I got a new journal last week. It was a ‘splurge’ gift to reward myself for making a shopping trip into town when I really didn’t want to. It’s purple and tan and reminds me of chocolate–which is good since I gave up desserts for Lent (we will be celebrating all of our Sundays while in IL, though. I *must* have wedding cake, birthday cake, and a hot fudge brownie sundae at Steak-n-Shake. Hopefully God understands). So anyway–it’s a good place to run to instead of to chocolate.
I opened it the other day and wrote on the first pages. There’s something that I love about a blank book just waiting to be filled with thoughts. My journals generally must wait a long time to be filled. My last one took seven and a half years to be out of pages. More happened in those seven and a half years than I ever could have imagined.
I love the beginning though. All the tidy lines waiting for my words. I feel like I can breathe some bit of a new adventure in–like you can breathe in that wonderful new baby smell with a new-borne and wonder about the little ball of potential that they are.
Those first few pages were a little scary to begin. I thought back to the previous journal–a red, velvety one that Mom and Dad gave me before I left for college–and was astounded at all the changes that had happened, and all the events that had occurred that I never saw coming as I opened that book and began on the first page in those first weeks of my freshman year of college. I can’t help but wonder what I will seek refuge from in this book… New babies and deployments, new challenges with Little Miss and Ingrid–these I can anticipate–but what will it be that will throw me for a loop this time? And what will I find going on ‘beneath the surface’ as I begin to fill the pages?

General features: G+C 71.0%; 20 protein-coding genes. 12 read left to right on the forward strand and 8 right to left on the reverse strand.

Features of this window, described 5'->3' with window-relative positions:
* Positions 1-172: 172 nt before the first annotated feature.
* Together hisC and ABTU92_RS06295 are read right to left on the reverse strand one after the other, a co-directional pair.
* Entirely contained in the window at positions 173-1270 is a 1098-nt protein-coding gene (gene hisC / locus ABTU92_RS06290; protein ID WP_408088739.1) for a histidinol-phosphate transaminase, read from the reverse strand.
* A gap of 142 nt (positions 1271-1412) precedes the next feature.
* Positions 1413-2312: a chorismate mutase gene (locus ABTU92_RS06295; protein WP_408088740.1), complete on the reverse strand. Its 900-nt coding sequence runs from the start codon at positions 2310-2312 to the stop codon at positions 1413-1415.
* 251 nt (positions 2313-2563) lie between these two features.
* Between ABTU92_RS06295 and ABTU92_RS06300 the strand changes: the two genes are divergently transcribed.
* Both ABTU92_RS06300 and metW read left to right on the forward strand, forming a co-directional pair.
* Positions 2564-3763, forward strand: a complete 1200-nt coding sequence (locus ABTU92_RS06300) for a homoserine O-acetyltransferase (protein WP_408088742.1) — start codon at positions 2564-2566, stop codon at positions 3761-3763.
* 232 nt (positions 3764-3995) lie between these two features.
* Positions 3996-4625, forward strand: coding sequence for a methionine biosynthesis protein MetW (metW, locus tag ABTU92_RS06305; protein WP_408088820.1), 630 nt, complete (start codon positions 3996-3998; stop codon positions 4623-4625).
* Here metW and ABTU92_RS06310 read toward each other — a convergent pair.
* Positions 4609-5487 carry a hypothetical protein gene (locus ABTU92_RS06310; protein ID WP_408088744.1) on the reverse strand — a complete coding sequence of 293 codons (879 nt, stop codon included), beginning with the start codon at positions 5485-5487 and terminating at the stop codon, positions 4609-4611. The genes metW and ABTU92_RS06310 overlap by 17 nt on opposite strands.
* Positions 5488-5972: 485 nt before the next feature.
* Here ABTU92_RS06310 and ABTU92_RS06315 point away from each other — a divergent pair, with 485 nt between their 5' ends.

Looking beneath the surface is my new challenge in journalling. I’m leading a small group for the weeks of lent regarding Spiritual Disciplines. The first one to study, fittingly, was journalling. The materials we’re using emphasized the importance of documenting not just the events that happened, but how we might see God at work behind them, and in us. It’s a new way to look at the mundane details and the breath-sucking dips and peaks of the roller-coaster. It’s also a fitting challenge for my next couple of months.
In the last few years–maybe because of the kinship I felt with my red, velvet journal from my folks–I’ve discovered I’m very particular about the kind of book I write in. I used to settle for Steno Pads–I’d fill them to the brim faster than I could ever believe. But something changed, for whatever reason, and I’ve needed to write in books that have a little more pizazz. I’ve also written more sporadically. I write at times when I’m particularly thoughtful or particularly full of spilling-over emotion that has nowhere else to go.
I’m also pretty picky about my writing utensils. Remember Anne Shirley writing love letters to Gilbert and trying to find a pen that wasn’t too scratchy, but also wasn’t too inky? That’s me. Since both Chester the Cat and Little Miss are pen-stealing bandits, that can cause some problems these days.
So my little purple and brown book is sitting on the shelf now, watching me jealously as I blog on to you. I think it’s time to give her a turn.